Continuity of Parks by Julio Cortázar

In The Continuity of Parks by Julio Cortázar we have the theme of escape, responsibility, love, greed and betrayal. Narrated in the third person by an unnamed narrator the reader realises from the beginning of the story that Cortázar may be exploring the theme of escape. The owner of the estate is keen to finish off the novel he is reading. It is as though he finds the material in the novel more interesting than his own life. Something that becomes clearer to the reader when the owner of the estate intends to share ownership of his estate with the estate manager. It is as though the estate owner no longer wishes to have to deal with the responsibility of running the estate. As though he wishes to change the direction of his life. It is also interesting that Cortázar blurs the lines between fact and fiction. Allowing for the reader to see how close both lines can be at times. It is shocking to the reader to discover that the victim in the story is the owner of the estate. Perhaps he is living his life through the lens of the novel without knowing it. If anything the owner of the estate may be living his life vicariously though at the same time not knowing it.

The theme of betrayal is also evident in the story. The woman who kisses the man (who kills the owner of the estate) is most likely the wife of the owner of the estate. She has been living her life in secret and the man she now loves knows that for him to prosper in love and life. He must kill the owner of the estate. There is no other course of action he can take should he wish to pursue a romantic relationship with the owner of the estate’s wife. This may be important as it suggests that the man is deeply involved with the owner of the estate’s wife and if anything he wants to legitimize their relationship. Knowing that the only stumbling block is the owner of the estate. It is also possible that the man’s real identity is the estate manager who doesn’t realise that he is to be given joint ownership of the estate.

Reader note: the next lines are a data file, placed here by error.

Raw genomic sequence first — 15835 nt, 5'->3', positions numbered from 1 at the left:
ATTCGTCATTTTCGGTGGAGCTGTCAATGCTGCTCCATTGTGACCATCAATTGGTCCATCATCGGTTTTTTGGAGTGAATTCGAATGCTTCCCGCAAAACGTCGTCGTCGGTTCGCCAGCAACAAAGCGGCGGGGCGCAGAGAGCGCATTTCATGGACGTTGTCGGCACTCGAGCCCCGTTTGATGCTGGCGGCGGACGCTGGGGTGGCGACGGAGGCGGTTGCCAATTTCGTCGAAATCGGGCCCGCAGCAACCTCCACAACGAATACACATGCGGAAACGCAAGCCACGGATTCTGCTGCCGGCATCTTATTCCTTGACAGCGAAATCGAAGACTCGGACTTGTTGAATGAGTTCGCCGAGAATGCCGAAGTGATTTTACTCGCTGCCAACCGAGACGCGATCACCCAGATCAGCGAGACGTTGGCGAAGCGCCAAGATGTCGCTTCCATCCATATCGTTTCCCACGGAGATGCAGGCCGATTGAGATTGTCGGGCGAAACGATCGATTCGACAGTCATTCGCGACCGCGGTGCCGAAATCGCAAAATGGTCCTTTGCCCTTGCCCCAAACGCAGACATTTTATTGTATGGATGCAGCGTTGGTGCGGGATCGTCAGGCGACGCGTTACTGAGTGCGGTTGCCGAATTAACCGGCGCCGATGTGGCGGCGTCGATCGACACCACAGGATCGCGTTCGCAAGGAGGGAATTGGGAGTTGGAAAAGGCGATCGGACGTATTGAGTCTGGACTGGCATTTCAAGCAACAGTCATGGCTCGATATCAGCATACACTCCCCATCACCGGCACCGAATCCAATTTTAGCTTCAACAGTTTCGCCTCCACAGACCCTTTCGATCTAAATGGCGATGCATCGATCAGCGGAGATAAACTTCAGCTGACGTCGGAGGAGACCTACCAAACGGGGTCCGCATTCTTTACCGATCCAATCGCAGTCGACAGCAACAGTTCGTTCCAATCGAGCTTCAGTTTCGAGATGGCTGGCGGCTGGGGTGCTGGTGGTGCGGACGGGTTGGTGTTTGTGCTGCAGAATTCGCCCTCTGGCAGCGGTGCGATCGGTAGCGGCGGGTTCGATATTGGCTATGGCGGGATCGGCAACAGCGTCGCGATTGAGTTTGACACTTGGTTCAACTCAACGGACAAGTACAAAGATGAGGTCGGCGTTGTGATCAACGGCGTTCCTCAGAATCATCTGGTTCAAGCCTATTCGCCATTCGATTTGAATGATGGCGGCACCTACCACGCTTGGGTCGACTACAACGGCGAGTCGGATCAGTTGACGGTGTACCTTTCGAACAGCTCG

It may also be case that Cortázar is attempting to warn the owner of the estate as to the relationship that is occurring between his wife and the estate manager. Mainly because the owner of the estate is near the end of the novel and cannot put it down. It is as though Cortázar is hoping that the owner of the estate will have an awakening before it is too late. However it does become too late for the owner of the estate and before he can have any type of moment of realisation. He is killed by the estate manager. Though as to whether the estate manager and the wife live in harmony is difficult to say as Cortázar ends the story before providing the reader with the required information. Which might be deliberate and act as a forewarning to the possibility that the estate manager’s greed knows no bounds or has no limits. He is after all not affectionate towards the estate owner’s wife when he enters the cabin. He may see the task at hand and murdering the estate manager is what it takes to get what he wants. The estate rather than the wife may be the estate manger’s goal. If this is the case than Cortázar is highlighting the degree a person will go to in order to satisfy their greed.

What is also interesting about the story is that the owner of the estate is limited in his vision. Both literally and symbolically. His eyes are fully focused on the book when he is at home and sitting in his chair and he is unable to see his killer approaching him. Also he may be putting the pieces of the jigsaw together through a work of fiction (novel) yet he is blind to the ending. Not having fully digested the novel. Cortázar also manages a smooth transition from fiction to fact which would again place an emphasis on the closeness of fiction and fact. If anything the reader is left knowing that the similarities between what is occurring in the novel is also occurring in real life. Which makes the story that little more special considering the story is set over one page and in reality might be considered to be flash fiction. Something which shouldn’t take away from how powerful the story is. In one page Cortázar manages to bring life to a story that is fiction.

Cite Post
McManus, Dermot. "Continuity of Parks by Julio Cortázar." The Sitting Bee. The Sitting Bee, 24 Jul. 2019. Web.

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